Supporting Extensions for Structural Types

Aside the problem you have mentioned which I also dislike and wish we had Type<T> type for one part of the metatypes, you can workaround your issue:

var someData = [AnyHashable: String]()
someData[ObjectIdentifier(Int.self)] = "integer"

Thanks @Fryie! I agree with you. In this case, it would be great if someone could answer the following couple questions:

  1. What is it that makes extending tuples hard right now? Why are tuples not represented as structs?
  2. What would it take to add support for this feature, without worrying about variadic generics for now? Are there some good starting points about where to look and what needs to change?

In struct R<T...>, there is no single type “T”, so the func bar(_: T...) must take all the generic types “T...”. There is no meaning to “a variadic argument list of just type T”, because there is no type T.

I don’t know what (if any) syntax there will be for enumerating the individual types within T..., but if we use a strawman of indexing into T then you might be able to write, eg:

func bar(_: T[0]...)

(Which would presumably crash at runtime if T... is empty.)

Requiring that multiple generic parameters be the same is…not really desirable. Your struct B only has one generic parameter, so it should not use variadic generics at all. If it needs a generic multiplicity parameter as well, then I recommend heading over to the Generics Vector Manifesto thread.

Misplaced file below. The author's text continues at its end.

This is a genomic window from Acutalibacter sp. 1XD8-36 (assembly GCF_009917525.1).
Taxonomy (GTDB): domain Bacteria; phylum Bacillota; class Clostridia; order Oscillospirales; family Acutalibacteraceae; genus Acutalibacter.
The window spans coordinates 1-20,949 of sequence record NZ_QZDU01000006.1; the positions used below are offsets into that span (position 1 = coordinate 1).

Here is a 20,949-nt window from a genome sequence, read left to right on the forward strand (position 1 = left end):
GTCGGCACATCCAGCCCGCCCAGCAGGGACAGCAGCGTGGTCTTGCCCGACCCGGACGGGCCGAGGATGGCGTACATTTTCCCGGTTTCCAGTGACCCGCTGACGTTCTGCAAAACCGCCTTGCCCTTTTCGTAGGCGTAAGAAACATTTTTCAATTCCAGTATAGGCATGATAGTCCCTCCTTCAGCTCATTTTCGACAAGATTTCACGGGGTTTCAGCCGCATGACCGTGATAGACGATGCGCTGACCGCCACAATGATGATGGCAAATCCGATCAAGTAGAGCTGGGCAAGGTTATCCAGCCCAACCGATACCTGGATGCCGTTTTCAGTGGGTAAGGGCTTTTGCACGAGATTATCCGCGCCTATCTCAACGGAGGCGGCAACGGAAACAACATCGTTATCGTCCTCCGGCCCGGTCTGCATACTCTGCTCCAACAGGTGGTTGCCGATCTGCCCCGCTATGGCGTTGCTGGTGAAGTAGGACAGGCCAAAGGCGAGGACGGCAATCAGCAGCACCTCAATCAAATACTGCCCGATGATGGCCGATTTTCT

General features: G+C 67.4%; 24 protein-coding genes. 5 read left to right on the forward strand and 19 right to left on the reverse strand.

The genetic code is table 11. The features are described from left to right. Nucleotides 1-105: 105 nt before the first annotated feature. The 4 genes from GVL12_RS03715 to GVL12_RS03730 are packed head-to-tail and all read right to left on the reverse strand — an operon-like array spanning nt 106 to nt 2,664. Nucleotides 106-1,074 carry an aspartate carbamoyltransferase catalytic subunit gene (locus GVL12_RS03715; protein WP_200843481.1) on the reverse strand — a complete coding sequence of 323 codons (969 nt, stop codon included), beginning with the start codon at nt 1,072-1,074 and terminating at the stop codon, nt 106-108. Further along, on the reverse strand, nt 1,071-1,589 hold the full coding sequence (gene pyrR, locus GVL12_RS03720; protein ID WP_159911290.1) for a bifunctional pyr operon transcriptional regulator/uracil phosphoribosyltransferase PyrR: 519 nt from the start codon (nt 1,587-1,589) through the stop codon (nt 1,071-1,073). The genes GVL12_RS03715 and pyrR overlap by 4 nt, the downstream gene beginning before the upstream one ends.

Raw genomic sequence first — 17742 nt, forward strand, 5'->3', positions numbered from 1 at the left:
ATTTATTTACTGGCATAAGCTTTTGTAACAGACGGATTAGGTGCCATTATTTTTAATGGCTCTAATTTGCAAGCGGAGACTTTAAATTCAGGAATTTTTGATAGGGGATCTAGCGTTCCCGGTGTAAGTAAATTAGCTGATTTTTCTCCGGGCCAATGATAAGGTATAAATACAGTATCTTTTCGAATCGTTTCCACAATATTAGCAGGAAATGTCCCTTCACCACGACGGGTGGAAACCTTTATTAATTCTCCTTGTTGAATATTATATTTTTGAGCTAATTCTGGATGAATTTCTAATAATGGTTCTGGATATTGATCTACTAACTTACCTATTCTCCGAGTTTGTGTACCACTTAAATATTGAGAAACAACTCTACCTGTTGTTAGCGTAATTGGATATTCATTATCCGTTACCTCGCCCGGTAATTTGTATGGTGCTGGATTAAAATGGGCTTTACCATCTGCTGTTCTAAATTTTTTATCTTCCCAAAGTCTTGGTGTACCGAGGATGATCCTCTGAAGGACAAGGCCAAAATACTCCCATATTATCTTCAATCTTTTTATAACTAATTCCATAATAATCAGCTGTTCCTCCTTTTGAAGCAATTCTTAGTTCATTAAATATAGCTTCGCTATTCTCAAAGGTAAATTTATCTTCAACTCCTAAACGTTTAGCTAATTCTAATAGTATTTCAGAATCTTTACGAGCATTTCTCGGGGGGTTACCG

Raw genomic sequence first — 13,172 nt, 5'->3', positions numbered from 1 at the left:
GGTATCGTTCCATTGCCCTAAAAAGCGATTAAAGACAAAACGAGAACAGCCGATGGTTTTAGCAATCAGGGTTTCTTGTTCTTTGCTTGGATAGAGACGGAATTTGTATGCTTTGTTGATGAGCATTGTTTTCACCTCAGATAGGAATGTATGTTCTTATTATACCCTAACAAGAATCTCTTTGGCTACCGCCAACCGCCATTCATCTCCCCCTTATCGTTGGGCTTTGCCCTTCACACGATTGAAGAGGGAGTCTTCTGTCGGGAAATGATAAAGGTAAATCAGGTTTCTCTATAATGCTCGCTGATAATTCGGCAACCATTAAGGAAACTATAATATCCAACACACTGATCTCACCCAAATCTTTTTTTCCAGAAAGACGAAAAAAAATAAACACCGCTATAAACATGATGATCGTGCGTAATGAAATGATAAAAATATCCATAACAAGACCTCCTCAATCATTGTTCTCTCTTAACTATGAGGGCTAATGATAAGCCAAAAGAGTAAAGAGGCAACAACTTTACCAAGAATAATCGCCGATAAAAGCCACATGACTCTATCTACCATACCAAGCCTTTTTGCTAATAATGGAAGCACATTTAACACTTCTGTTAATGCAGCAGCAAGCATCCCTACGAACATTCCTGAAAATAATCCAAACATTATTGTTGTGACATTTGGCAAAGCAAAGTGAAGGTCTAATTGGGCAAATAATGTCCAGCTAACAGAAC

Quite interesting idea you have here. Just thinking out loud my thoughts that something similar could be used on types to express a fixed length of variadic parameters. struct Tuple<T[1...]> or struct W<T[2 ..< 6]> (a range expression to statically define the minimum and maximum bound of parameters).

You meant Vector not Generics.

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I don't know if things have changed in the he intervening year and a half, but back in Nov of 2017 @John_McCall made a couple of posts that partially answers your questions. They're both from the same thread so the forum software names them the same, but these two links really are different :slight_smile:

  1. Synthesizing Equatable, Hashable, and Comparable for tuple types
  2. Synthesizing Equatable, Hashable, and Comparable for tuple types

Assuming nothing has changed WRT this in the past year and a half, the notable quote relevant to this thread is, "I think it would be difficult to allow useful user-defined extensions/conformances of arbitrary tuple types without variadic generics". I'd love to know if he (or anyone else who's sufficiently familiar with the compiler) thinks this is still the case.

IIRC @Douglas_Gregor is (or at least was at one point) the generics guy, so maybe he has thoughts on the matter as well.

Nothing has changed (or will change) about that assessment: any mechanism that makes it possible to do non-trivial user-defined extensions of arbitrary tuples is essentially providing some sort of variadic generics.